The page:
My daughter turned 13 today. And I felt like a failure.
I didn’t get balloons for her. We didn’t go out for dinner and I didn’t have extravagant gifts perfectly wrapped waiting for her. I didn’t even make her favorite-yet-simple macaroni and cheese for her special day.
Instead, after working, I co-directed a school-wide Talent Show and got home at 5:45pm. Hurriedly, I roasted cauliflower while my husband grilled burgers. We were hangry – all of us. Afterwards, we went out for ice cream. She unwrapped some gifts and said thank you. (Well, she also complained that her teachers were assigning too many tests and homework which were endangering her 4.0 GPA). She and her sister studied for their math final while I contemplated doing a load of laundry. I decided to write, instead.
When I was kid, my mother stayed home and my father went to work. My mom did the grocery shopping, the cleaning of the house, the laundry and the cooking. My father taught college students computer science and math and conducted research. I – and about 70% of all other mothers – do the jobs of both our parents. We work in the home AND outside of the home.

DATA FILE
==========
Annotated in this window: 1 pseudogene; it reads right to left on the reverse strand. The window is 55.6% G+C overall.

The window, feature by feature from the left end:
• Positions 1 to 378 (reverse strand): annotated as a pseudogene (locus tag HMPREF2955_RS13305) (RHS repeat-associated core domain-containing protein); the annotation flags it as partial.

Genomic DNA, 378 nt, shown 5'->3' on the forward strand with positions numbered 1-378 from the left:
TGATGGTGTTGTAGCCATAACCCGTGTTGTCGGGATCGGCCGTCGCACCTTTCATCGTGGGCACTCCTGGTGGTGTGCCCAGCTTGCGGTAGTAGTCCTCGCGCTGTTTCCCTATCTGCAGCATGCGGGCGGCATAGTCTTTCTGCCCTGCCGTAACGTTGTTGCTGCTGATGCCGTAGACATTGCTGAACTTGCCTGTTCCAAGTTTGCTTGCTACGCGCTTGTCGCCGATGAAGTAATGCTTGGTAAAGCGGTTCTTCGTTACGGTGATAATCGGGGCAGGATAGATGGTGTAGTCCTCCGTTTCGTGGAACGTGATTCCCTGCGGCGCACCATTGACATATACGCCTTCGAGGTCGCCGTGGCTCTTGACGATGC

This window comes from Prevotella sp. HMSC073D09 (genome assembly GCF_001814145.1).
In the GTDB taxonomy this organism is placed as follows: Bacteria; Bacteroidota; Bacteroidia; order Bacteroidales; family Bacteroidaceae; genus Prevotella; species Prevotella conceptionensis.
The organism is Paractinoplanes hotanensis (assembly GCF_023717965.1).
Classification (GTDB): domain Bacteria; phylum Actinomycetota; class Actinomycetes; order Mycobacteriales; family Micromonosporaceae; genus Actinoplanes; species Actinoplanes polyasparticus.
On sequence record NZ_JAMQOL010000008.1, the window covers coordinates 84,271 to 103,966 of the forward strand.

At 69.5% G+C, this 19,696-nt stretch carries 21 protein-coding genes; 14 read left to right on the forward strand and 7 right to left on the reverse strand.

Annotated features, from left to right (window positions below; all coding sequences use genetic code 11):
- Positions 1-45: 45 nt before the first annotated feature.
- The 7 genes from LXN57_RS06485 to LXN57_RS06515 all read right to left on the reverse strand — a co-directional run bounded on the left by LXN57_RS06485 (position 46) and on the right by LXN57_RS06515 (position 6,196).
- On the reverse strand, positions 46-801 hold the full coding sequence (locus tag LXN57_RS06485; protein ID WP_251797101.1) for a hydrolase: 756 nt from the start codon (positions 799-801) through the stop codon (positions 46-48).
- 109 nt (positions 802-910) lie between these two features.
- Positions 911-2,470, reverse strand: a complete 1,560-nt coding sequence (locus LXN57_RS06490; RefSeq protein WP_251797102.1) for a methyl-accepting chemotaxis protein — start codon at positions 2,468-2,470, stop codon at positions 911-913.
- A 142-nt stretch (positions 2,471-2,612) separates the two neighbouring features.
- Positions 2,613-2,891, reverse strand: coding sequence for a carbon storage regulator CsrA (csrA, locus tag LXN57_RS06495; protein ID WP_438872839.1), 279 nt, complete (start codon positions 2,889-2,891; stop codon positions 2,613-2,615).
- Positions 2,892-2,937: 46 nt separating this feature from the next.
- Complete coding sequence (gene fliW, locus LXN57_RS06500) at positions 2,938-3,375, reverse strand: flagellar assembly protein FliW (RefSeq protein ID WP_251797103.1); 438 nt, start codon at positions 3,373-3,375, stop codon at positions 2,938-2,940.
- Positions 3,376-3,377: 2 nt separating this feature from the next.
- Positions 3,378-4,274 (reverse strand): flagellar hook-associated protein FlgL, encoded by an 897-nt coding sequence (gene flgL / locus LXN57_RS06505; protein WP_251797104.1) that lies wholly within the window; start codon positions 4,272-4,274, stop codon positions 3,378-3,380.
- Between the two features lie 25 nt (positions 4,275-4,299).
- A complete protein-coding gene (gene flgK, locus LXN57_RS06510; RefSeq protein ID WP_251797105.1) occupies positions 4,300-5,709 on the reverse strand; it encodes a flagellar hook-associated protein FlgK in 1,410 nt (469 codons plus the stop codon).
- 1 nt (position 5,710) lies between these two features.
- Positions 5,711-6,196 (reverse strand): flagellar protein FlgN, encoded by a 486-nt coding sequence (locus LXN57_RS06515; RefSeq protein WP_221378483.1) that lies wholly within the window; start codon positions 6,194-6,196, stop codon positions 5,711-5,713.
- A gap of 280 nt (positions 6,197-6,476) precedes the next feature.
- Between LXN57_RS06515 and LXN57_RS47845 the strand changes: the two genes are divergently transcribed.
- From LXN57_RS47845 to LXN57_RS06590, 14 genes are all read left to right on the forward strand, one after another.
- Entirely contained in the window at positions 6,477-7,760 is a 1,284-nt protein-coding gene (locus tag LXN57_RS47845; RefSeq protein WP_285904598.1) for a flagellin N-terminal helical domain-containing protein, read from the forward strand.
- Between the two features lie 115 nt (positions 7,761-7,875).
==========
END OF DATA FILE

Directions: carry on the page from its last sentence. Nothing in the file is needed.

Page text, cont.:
This sounds like I’m complaining. I’m not. I just think we need to take stock of what we’re doing. I think we need be real with ourselves and stop the “I’m such a failure” talk. From where I’m sitting, men’s jobs and the expectations society has of them has not really changed. They are still expected to make an income, but out of necessity, most wives need to work too. And it’s the women who are expected to host play dates, do back-to-school shopping and coordinate all the social functions. You think I’m wrong? When we have guests who stay at our house, they ask me where things (crackers, towels, soap, etc.) are, they never ask my husband.
There are exceptions, I know that. But this is the rule.
I want to give a shout out to working mothers. I want to give an even louder shout out to single working mothers. And everyone who knows one ought to pass her some chocolate. Wine is good, too.